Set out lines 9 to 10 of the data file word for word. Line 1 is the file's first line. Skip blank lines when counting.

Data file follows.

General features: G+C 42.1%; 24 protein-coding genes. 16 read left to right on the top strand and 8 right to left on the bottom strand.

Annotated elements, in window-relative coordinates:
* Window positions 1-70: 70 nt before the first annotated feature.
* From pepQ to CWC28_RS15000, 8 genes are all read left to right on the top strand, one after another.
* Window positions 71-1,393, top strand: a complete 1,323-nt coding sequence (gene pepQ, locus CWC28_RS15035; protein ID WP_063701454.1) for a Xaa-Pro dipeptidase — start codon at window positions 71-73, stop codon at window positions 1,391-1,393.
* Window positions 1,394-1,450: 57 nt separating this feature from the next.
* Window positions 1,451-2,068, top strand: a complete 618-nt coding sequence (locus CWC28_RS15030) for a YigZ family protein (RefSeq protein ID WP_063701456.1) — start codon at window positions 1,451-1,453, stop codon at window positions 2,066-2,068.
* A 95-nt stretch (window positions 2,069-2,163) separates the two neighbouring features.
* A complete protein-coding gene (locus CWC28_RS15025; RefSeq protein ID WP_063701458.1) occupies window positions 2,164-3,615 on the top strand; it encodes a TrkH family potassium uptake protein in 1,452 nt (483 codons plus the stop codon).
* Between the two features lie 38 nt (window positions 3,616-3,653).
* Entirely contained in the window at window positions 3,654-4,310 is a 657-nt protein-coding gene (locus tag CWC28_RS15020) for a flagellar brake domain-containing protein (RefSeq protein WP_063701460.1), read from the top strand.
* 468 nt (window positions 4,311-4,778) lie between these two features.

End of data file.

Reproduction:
* A complete protein-coding gene (locus CWC28_RS15025; RefSeq protein ID WP_063701458.1) occupies window positions 2,164-3,615 on the top strand; it encodes a TrkH family potassium uptake protein in 1,452 nt (483 codons plus the stop codon).
* Between the two features lie 38 nt (window positions 3,616-3,653).